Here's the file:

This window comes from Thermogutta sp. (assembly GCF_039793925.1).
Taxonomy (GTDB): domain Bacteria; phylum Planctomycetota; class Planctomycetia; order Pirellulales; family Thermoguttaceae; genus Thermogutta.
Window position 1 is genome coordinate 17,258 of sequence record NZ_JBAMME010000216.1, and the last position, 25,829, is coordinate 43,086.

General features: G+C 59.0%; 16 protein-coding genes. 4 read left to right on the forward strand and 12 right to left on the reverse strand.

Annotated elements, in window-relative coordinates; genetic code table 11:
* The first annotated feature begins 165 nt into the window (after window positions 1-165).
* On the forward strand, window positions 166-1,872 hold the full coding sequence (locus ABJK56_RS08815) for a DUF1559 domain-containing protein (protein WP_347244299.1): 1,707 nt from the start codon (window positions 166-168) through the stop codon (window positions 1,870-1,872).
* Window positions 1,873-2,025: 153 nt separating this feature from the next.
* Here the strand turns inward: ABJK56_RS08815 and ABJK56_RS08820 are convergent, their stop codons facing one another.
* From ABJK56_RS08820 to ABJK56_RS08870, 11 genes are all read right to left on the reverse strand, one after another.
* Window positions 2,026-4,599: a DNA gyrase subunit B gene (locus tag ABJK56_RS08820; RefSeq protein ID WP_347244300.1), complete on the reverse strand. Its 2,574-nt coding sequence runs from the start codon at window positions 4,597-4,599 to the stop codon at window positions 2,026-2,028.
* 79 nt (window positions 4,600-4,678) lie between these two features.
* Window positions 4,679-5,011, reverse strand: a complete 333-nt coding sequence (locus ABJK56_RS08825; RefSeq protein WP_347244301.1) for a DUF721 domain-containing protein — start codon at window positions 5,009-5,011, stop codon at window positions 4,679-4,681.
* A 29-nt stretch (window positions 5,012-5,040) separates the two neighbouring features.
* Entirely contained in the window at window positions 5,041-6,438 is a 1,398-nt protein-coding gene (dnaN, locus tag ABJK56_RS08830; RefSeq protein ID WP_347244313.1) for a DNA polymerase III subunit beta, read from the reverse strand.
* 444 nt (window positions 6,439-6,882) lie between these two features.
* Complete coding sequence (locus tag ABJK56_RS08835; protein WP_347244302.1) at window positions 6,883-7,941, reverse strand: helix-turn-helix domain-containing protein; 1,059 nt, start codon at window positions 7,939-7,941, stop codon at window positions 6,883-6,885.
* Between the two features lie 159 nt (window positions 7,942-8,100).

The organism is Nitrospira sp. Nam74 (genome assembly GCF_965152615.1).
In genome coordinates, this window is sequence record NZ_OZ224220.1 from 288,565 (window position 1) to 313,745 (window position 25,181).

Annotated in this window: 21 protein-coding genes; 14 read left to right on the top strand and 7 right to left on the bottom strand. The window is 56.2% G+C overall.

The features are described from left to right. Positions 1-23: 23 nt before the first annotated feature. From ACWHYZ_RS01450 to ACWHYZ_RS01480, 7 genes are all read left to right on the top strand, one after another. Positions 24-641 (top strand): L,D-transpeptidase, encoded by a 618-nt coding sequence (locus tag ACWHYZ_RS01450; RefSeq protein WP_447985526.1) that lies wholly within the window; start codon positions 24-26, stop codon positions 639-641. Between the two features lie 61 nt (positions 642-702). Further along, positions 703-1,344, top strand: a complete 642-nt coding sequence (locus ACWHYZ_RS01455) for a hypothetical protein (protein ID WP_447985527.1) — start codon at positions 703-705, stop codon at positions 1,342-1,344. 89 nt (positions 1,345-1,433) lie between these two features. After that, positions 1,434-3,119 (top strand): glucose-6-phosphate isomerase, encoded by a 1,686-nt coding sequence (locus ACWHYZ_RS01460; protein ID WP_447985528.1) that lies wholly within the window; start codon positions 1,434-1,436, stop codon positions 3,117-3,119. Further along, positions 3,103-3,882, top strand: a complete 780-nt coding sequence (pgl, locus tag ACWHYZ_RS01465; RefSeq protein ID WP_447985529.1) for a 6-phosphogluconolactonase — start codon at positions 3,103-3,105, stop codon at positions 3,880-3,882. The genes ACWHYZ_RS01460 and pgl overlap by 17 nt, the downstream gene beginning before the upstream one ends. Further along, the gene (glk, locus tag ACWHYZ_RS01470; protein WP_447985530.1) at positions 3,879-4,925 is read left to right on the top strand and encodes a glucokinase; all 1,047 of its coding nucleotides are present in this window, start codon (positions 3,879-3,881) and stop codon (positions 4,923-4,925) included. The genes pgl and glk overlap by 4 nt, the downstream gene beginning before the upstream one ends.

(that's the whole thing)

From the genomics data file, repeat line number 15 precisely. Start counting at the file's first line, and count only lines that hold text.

* Entirely contained in the window at window positions 5,041-6,438 is a 1,398-nt protein-coding gene (dnaN, locus tag ABJK56_RS08830; RefSeq protein ID WP_347244313.1) for a DNA polymerase III subunit beta, read from the reverse strand.